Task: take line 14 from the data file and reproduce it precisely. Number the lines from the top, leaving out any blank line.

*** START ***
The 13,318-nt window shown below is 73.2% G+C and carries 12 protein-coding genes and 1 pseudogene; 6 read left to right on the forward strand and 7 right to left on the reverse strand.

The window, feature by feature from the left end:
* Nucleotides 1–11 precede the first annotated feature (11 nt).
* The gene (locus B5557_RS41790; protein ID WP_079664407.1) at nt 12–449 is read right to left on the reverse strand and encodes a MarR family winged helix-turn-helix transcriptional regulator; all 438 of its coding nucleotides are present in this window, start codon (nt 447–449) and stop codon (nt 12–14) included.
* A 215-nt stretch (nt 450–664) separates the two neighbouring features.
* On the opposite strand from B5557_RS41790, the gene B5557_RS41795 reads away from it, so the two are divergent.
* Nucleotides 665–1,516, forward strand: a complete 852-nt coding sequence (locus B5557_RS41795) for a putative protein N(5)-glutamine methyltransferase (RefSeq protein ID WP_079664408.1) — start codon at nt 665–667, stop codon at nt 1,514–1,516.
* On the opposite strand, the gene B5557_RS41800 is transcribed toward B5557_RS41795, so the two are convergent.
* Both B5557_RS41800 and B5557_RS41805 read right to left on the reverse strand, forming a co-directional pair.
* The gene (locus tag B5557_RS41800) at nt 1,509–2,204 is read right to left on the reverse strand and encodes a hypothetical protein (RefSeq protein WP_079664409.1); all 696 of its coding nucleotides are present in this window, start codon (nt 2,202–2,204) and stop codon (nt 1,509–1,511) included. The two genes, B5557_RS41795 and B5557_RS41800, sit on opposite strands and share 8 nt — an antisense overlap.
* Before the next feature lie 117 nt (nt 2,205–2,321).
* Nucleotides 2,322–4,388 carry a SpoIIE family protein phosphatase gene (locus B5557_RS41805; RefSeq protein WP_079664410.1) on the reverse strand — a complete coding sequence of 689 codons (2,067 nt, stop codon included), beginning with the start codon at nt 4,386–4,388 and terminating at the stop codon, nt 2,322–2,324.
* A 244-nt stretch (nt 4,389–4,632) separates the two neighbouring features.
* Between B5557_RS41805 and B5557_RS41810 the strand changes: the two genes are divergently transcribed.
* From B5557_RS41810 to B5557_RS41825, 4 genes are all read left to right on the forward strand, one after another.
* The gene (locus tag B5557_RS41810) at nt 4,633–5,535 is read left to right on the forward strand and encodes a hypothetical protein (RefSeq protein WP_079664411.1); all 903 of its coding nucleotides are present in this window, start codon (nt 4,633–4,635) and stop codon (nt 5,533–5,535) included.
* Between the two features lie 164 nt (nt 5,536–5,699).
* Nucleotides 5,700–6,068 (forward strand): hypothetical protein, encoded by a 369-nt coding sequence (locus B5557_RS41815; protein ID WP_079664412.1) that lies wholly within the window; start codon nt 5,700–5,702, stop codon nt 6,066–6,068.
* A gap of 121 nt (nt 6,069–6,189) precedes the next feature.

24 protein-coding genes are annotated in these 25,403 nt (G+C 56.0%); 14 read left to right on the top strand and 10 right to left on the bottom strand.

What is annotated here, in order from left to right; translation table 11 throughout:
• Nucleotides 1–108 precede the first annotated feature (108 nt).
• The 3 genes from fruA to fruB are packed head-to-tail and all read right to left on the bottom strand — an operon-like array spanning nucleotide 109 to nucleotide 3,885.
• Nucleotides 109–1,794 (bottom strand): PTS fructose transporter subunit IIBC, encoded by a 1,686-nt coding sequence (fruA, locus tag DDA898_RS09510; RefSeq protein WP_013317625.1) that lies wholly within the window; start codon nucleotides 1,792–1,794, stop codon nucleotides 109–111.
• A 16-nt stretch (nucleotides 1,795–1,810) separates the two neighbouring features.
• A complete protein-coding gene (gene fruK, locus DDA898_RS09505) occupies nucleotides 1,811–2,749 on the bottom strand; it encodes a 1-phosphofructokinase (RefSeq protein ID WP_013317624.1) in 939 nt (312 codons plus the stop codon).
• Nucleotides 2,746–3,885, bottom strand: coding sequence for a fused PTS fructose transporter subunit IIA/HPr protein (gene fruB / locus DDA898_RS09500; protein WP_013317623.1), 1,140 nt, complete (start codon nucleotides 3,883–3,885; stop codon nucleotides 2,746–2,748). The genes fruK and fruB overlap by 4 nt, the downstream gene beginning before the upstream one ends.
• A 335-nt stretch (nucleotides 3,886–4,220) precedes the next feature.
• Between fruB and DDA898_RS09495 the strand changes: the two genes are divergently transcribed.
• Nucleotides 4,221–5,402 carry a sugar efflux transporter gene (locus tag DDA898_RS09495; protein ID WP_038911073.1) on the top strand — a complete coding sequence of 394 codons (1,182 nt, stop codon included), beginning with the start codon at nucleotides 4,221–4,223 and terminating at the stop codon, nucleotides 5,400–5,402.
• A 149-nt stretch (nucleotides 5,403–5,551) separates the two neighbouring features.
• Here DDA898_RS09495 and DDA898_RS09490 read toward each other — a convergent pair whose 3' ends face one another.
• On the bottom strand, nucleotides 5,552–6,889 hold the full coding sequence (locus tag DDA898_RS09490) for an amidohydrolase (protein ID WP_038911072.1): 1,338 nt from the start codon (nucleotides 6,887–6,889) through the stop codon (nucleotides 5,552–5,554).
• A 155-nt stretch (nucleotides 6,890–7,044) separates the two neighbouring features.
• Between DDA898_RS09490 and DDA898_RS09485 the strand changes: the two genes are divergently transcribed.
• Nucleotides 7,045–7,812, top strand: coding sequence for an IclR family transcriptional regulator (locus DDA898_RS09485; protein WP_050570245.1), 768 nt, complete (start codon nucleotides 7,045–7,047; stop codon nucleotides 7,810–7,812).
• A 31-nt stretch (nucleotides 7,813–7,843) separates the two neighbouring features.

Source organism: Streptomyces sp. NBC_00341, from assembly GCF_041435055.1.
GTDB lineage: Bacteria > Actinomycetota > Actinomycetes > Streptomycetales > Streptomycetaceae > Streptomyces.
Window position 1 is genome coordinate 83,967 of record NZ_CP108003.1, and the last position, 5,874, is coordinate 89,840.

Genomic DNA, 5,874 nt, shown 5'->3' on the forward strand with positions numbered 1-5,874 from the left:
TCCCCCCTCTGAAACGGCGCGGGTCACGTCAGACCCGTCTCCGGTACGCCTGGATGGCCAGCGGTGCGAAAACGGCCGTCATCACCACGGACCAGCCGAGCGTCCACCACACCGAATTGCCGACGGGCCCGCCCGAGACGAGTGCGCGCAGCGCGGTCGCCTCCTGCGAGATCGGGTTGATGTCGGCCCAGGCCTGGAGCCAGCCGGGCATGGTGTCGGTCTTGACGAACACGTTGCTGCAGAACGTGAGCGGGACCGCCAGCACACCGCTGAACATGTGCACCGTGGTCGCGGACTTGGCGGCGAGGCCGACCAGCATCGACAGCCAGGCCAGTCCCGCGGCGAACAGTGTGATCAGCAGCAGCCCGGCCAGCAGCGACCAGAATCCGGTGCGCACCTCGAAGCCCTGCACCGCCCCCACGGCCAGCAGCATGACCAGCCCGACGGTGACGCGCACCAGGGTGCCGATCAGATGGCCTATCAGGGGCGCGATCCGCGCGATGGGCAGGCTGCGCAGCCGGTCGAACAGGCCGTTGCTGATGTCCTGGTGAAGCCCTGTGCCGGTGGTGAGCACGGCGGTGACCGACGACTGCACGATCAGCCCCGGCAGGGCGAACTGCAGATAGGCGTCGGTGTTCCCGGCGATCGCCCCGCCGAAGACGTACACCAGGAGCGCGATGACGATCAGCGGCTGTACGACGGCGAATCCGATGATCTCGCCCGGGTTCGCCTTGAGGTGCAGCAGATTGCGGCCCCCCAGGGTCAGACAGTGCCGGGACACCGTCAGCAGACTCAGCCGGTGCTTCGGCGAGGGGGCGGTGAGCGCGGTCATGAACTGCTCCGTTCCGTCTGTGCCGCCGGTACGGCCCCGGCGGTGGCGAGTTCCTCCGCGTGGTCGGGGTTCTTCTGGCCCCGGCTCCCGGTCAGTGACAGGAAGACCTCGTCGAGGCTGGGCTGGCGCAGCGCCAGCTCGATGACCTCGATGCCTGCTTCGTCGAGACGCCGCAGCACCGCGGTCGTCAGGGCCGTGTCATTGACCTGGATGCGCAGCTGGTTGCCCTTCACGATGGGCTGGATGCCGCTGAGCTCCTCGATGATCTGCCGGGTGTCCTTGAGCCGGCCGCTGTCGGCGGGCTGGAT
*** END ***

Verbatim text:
* Between B5557_RS41805 and B5557_RS41810 the strand changes: the two genes are divergently transcribed.